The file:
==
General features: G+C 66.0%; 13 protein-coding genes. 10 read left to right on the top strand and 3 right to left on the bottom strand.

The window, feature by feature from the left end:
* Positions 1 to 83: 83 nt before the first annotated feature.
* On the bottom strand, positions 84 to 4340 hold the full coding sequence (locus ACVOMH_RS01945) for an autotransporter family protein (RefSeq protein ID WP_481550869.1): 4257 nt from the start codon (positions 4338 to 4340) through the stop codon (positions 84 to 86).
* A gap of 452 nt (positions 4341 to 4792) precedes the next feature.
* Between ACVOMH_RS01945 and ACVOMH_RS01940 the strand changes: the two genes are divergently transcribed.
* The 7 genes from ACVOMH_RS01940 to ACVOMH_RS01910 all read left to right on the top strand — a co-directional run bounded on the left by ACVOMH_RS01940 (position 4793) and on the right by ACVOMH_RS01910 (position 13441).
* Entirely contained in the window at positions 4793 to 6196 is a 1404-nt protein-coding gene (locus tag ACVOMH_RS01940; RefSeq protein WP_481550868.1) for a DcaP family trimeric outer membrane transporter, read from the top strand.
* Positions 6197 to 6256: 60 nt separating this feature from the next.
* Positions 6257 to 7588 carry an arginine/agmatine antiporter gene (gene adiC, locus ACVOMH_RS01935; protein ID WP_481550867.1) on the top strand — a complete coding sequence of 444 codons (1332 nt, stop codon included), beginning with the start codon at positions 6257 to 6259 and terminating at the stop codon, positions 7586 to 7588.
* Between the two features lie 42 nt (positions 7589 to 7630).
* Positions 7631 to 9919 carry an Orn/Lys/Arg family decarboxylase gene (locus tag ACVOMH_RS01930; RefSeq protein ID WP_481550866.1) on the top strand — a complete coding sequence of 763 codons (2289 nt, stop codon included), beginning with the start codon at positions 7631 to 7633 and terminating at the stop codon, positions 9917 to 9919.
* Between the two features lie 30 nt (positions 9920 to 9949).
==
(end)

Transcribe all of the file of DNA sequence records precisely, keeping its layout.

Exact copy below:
General features: G+C 66.0%; 13 protein-coding genes. 10 read left to right on the top strand and 3 right to left on the bottom strand.

The window, feature by feature from the left end:
* Positions 1 to 83: 83 nt before the first annotated feature.
* On the bottom strand, positions 84 to 4340 hold the full coding sequence (locus ACVOMH_RS01945) for an autotransporter family protein (RefSeq protein ID WP_481550869.1): 4257 nt from the start codon (positions 4338 to 4340) through the stop codon (positions 84 to 86).
* A gap of 452 nt (positions 4341 to 4792) precedes the next feature.
* Between ACVOMH_RS01945 and ACVOMH_RS01940 the strand changes: the two genes are divergently transcribed.
* The 7 genes from ACVOMH_RS01940 to ACVOMH_RS01910 all read left to right on the top strand — a co-directional run bounded on the left by ACVOMH_RS01940 (position 4793) and on the right by ACVOMH_RS01910 (position 13441).
* Entirely contained in the window at positions 4793 to 6196 is a 1404-nt protein-coding gene (locus tag ACVOMH_RS01940; RefSeq protein WP_481550868.1) for a DcaP family trimeric outer membrane transporter, read from the top strand.
* Positions 6197 to 6256: 60 nt separating this feature from the next.
* Positions 6257 to 7588 carry an arginine/agmatine antiporter gene (gene adiC, locus ACVOMH_RS01935; protein ID WP_481550867.1) on the top strand — a complete coding sequence of 444 codons (1332 nt, stop codon included), beginning with the start codon at positions 6257 to 6259 and terminating at the stop codon, positions 7586 to 7588.
* Between the two features lie 42 nt (positions 7589 to 7630).
* Positions 7631 to 9919 carry an Orn/Lys/Arg family decarboxylase gene (locus tag ACVOMH_RS01930; RefSeq protein ID WP_481550866.1) on the top strand — a complete coding sequence of 763 codons (2289 nt, stop codon included), beginning with the start codon at positions 7631 to 7633 and terminating at the stop codon, positions 9917 to 9919.
* Between the two features lie 30 nt (positions 9920 to 9949).